Have you heard the story of the Stanford Marshmallow Experiment?
The setup is something like this. An adult researcher makes a deal with a 4-year-old. The kid can choose his favourite treat: a cookie, a marshmallow or a pretzel stick. The researcher would leave the treat in an empty room, free from distractions. The kid was free to eat the treat whenever he wished to. But if he could hold off for 15 minutes, the researcher would reward him with another treat.
All the while, the researchers observed the kids without their knowledge. 15 minutes can be agonizing wait when you’re four years old. Some kids covered their eyes or turned away from the treat. Others kicked the desk or tugged on their pigtails. A few stroked their treat as if it were a stuffed toy. And some would simply eat the treat as soon as the researcher left the room.
Here’s the interesting follow up. The kids who waited grew up to have better life outcomes – SAT scores, educational qualification, Body Mass Index score etc.
Why was that so? What led to those better outcomes?
The experimenters thought it was because these children had higher will-power. Will- power enabled these individuals to delay gratification and this led to better outcomes.
This sounded like a convincing explanation, and I had bought into it. But then it turns out that this was the wrong conclusion. It failed to replicate in follow-up experiments. The story of the Stanford Marshmallow Experiment was merely the story we all told ourselves.
The original experiment was conducted with 90 children, all from the nursery at Stanford. A follow-up experiment was conducted with 900 students from diverse backgrounds. Here, the results were controlled for income. The second study found that children with affluent backgrounds performed better in the test.
Another experiment included groups of children primed with a broken promise and a fulfilled promise before the test. It was found that the fulfilled promise group waited four times longer than the broken promise group.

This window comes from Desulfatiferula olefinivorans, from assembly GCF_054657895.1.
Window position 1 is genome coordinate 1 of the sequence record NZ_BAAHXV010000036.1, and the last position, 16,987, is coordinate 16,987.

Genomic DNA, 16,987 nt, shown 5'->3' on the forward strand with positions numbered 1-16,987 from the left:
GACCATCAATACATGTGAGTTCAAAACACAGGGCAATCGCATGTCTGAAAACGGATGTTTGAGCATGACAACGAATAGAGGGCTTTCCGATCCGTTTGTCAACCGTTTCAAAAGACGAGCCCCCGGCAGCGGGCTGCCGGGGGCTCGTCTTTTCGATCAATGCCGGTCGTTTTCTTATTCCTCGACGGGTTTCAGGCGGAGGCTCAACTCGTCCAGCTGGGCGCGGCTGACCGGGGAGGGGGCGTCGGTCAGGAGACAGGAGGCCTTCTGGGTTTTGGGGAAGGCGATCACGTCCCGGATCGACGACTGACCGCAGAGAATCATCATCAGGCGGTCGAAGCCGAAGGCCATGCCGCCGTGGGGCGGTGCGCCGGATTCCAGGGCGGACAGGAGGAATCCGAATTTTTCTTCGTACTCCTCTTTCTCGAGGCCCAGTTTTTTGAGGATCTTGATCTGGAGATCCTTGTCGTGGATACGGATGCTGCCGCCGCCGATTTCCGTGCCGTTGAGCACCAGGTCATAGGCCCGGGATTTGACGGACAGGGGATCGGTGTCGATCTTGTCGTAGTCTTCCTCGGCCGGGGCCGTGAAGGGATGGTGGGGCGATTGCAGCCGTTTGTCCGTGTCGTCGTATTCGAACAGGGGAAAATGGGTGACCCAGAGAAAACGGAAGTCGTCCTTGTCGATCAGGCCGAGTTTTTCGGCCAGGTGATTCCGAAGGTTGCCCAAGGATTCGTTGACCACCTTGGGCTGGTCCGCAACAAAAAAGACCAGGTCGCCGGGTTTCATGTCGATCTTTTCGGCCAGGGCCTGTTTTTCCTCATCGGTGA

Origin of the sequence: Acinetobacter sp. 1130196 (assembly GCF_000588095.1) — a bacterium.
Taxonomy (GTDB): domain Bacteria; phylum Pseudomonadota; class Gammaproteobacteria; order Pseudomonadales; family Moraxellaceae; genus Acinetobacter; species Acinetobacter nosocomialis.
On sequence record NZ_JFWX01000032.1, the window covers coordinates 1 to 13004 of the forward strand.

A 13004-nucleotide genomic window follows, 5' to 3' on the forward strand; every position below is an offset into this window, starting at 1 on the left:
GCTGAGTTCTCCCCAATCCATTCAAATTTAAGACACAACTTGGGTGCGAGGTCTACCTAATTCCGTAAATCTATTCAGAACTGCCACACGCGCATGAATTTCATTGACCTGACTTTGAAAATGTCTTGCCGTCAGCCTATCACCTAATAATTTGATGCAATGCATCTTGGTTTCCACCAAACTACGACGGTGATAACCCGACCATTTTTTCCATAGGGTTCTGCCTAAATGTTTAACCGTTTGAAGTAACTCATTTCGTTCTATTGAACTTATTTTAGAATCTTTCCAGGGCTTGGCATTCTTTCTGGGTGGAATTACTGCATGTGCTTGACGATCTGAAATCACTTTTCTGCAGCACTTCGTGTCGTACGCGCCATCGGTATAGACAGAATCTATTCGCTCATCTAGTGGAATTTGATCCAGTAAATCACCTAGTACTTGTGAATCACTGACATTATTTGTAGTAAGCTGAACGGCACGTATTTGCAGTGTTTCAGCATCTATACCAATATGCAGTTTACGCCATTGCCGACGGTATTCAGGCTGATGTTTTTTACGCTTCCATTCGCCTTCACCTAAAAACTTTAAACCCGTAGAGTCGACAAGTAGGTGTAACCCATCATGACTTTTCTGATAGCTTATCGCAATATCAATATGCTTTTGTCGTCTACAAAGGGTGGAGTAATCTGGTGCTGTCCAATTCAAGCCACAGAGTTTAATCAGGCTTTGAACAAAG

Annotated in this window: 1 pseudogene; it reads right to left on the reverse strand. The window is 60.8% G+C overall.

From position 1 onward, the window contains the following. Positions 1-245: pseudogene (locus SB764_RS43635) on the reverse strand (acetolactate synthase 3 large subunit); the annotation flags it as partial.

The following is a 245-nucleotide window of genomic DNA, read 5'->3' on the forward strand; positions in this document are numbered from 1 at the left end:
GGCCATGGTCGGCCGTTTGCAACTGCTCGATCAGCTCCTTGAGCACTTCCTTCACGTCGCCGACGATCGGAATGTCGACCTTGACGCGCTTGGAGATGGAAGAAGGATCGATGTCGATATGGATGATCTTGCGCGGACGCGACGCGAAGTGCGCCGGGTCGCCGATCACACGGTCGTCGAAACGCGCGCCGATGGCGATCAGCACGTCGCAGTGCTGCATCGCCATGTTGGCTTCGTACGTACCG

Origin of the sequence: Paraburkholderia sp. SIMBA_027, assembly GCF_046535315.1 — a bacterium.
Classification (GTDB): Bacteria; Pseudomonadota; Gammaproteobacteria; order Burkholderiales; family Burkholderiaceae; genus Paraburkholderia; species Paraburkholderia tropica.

Clearly, there were factors that played a more dominant role than will-power here – such as affluence and trust. Further, these factors are not independent of each other. A child growing up in affluence – in an environment of abundance could also end up having higher trust and more will-power.
As homo-sapiens, stories lie at the foundation of our very species. It was perhaps our ability to tell the best stories that ensured that ours was the dominant species among six other early human species. Stories help us learn and remember. They are an invaluable tool. But they come with a defect – the narrative fallacy.
This fallacy pushes us to explain facts by fitting narratives into them. Through the Stanford experiment, it was clear that children who waited for the second treat had better outcomes. This was a fact. But the narrative fallacy caused the researchers to explain this fact. They did this by assuming will-power was responsible for the success that followed. But in making that leap, the researchers had slipped up. It turns out there were other conditions at play.
Our minds love stories. Whenever we are faced with facts, our automatic response is to explain them with a believable story. But at times, this tendency can get in the way of objectivity. The real explanations can turn out to be far more complicated.
We ought to be wary of people who are great at crafting excellent stories. More often than not, these are our own minds.
Recommended reading: The narrative fallacy and what you can do about it